Reading Offer
“This age of austerity will end; we have to think about the
future. Let’s not implement cuts in a way that ends up with a
uniformly grey, dull offer to the public, without any real social
impact. We must hang on to the sparkle in the new look
reading service we’re creating. There is evidence of a huge
public demand for our reading groups, author events, rhyme
times, reading challenges, festivals. The new strategy we’re
proposing is about us all putting our collective energy into a
few really big things to keep the sparkle going”
Tony Durcan, Chair of the Books and Reading Group, Society
of Chief Librarians
Shared library reading offer to the
- New strategy combining libraries’ efforts to
develop reading
- One of four SCL “national offers”; reading,
digital, information and health
- Developed with lead charitable partners The
Reading Agency
- Strategy tied to local government
improvement through Local Government Group
logic model
- In England, integrated in Arts Council’s
development plans for libraries
• Reading for pleasure enhances people’s literacy, life
chances and quality of life. It is vital for our prosperity
• Libraries aim to be a force for social change through
reading. They bring people recreation and pleasure,
learning and literacy, health and wellbeing
• Libraries will work collectively to develop their
contribution to everybody’s reading life
• Libraries will develop as hubs drawing communities
together to bring reading alive, physically and digitally
• Libraries will work with the public to co-deliver reading
impact and
value for
skills and
Libraries’ reading
work helps local
achieve key
Health, well
being and
quality of life
strong and
Facts and figures
In 2010-11:
• 314,550 million people visited UK libraries
• Libraries lent 300.2 million books
• Library websites received 114,765 million visits - a rise of
nearly 80% in the last four years.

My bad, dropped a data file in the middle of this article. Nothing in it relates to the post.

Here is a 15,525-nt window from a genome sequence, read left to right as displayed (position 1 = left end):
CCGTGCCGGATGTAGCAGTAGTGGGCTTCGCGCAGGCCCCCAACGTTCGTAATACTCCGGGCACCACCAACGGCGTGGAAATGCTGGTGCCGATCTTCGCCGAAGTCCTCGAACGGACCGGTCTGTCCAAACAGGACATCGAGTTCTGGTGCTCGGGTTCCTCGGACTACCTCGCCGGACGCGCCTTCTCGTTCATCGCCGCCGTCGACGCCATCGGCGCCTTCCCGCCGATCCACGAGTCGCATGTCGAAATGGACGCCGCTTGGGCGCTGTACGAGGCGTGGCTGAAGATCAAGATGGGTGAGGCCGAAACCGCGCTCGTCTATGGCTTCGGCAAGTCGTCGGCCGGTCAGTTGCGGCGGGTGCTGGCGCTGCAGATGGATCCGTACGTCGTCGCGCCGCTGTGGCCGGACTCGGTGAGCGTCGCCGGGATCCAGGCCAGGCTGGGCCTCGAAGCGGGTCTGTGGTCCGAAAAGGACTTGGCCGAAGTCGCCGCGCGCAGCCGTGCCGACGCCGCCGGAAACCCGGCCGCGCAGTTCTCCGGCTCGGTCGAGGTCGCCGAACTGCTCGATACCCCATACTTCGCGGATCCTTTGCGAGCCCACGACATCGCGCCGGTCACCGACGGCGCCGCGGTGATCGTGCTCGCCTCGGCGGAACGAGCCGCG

Strategy focuses on growth areas caused by development of
more vibrant reading offer:
• Children’s book borrowing has risen for the last seven years
• Libraries’ Summer Reading Challenge grows each year – in
2011 it involved 780,000 children
• The adult literacy Six Book Challenge grew by a third
between 2010 and 2011
• There are 10,000 library linked reading groups
Rationale: looking beyond the age
of austerity
• Building on growth and public demand for lively,
engaging offer with reading groups, challenges,
author events
• Keeping things moving forward/ continued
• Focusing on doing fewer, bigger things together –
economies of scale and sharing best practise.
• Keeping partners on board and investing;
delivering free resources and capacity and profile
Strategy elements
• 100% of authorities offering agreed baseline elements of contemporary
reading service, defined in LGG Logic Model framework
• Deliver a minimum universal offer locally by using national toolbox
• Aiming for 80% -100% of authorities using prioritised tools in national
toolbox of programmes, partnerships and calendar spikes
• Prioritised tools are those currently used by at least 60% of authorities
• Baseline offer enhanced by use of additional toolbox with national,
regional and local initiatives
• National partners committed to helping deliver the offer
• Shared evidence bank and advocacy statements showing social impact
• Shared approach to workforce development
• Innovation strands: digital, health, public involvement
• Strategic framework for voluntary sector partners to express offer to
libraries, feed in impact evidence etc. Toolbox approach draws in key
partners eg Share the Vision, Booktrust, National Literacy Trust
Logic Model framework
Toolbox to deliver offer efficiently
Toolbox to plan local reading offer
• Baseline reading offer
delivered by using mixture of
local, regional and national
• SCL has prioritised
programmes and
partnerships currently used by
60% of library authorities
• Aim to achieve a minimum of
80% of authorities using the
prioritised elements of the